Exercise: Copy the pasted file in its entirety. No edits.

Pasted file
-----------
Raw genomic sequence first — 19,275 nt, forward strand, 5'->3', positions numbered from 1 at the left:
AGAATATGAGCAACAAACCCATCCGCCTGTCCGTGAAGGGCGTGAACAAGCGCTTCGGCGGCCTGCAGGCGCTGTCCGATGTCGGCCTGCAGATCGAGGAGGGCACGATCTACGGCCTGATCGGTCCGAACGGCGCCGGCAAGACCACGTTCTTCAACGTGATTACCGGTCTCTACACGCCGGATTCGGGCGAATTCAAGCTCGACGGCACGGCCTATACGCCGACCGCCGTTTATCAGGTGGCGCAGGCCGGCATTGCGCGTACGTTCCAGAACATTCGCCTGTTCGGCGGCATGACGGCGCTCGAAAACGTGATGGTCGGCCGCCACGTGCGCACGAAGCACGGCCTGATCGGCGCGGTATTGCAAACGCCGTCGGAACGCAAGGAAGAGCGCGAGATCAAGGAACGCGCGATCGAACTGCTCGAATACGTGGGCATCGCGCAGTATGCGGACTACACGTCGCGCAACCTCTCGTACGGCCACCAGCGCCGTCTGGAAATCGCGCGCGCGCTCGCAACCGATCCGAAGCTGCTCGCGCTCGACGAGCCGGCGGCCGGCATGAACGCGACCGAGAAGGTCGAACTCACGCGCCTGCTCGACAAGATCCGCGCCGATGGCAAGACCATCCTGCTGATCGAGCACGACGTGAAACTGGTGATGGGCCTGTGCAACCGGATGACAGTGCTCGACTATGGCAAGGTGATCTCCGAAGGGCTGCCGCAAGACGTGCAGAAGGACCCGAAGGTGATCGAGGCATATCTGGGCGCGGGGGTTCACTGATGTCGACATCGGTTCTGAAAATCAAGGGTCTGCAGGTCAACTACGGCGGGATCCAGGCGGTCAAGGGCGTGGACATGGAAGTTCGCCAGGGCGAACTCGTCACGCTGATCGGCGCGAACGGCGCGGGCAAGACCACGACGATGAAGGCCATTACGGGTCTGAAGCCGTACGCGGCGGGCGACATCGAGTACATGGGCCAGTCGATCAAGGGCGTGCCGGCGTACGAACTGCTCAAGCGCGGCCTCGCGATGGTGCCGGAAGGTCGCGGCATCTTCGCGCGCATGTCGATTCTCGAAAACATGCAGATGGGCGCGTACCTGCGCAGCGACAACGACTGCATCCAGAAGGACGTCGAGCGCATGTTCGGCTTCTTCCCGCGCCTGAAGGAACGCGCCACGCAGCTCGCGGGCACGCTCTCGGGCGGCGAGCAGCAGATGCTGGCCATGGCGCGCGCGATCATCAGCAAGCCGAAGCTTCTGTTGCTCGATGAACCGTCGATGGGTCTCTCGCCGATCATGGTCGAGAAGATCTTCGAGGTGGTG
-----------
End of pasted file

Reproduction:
Raw genomic sequence first — 19,275 nt, forward strand, 5'->3', positions numbered from 1 at the left:
AGAATATGAGCAACAAACCCATCCGCCTGTCCGTGAAGGGCGTGAACAAGCGCTTCGGCGGCCTGCAGGCGCTGTCCGATGTCGGCCTGCAGATCGAGGAGGGCACGATCTACGGCCTGATCGGTCCGAACGGCGCCGGCAAGACCACGTTCTTCAACGTGATTACCGGTCTCTACACGCCGGATTCGGGCGAATTCAAGCTCGACGGCACGGCCTATACGCCGACCGCCGTTTATCAGGTGGCGCAGGCCGGCATTGCGCGTACGTTCCAGAACATTCGCCTGTTCGGCGGCATGACGGCGCTCGAAAACGTGATGGTCGGCCGCCACGTGCGCACGAAGCACGGCCTGATCGGCGCGGTATTGCAAACGCCGTCGGAACGCAAGGAAGAGCGCGAGATCAAGGAACGCGCGATCGAACTGCTCGAATACGTGGGCATCGCGCAGTATGCGGACTACACGTCGCGCAACCTCTCGTACGGCCACCAGCGCCGTCTGGAAATCGCGCGCGCGCTCGCAACCGATCCGAAGCTGCTCGCGCTCGACGAGCCGGCGGCCGGCATGAACGCGACCGAGAAGGTCGAACTCACGCGCCTGCTCGACAAGATCCGCGCCGATGGCAAGACCATCCTGCTGATCGAGCACGACGTGAAACTGGTGATGGGCCTGTGCAACCGGATGACAGTGCTCGACTATGGCAAGGTGATCTCCGAAGGGCTGCCGCAAGACGTGCAGAAGGACCCGAAGGTGATCGAGGCATATCTGGGCGCGGGGGTTCACTGATGTCGACATCGGTTCTGAAAATCAAGGGTCTGCAGGTCAACTACGGCGGGATCCAGGCGGTCAAGGGCGTGGACATGGAAGTTCGCCAGGGCGAACTCGTCACGCTGATCGGCGCGAACGGCGCGGGCAAGACCACGACGATGAAGGCCATTACGGGTCTGAAGCCGTACGCGGCGGGCGACATCGAGTACATGGGCCAGTCGATCAAGGGCGTGCCGGCGTACGAACTGCTCAAGCGCGGCCTCGCGATGGTGCCGGAAGGTCGCGGCATCTTCGCGCGCATGTCGATTCTCGAAAACATGCAGATGGGCGCGTACCTGCGCAGCGACAACGACTGCATCCAGAAGGACGTCGAGCGCATGTTCGGCTTCTTCCCGCGCCTGAAGGAACGCGCCACGCAGCTCGCGGGCACGCTCTCGGGCGGCGAGCAGCAGATGCTGGCCATGGCGCGCGCGATCATCAGCAAGCCGAAGCTTCTGTTGCTCGATGAACCGTCGATGGGTCTCTCGCCGATCATGGTCGAGAAGATCTTCGAGGTGGTG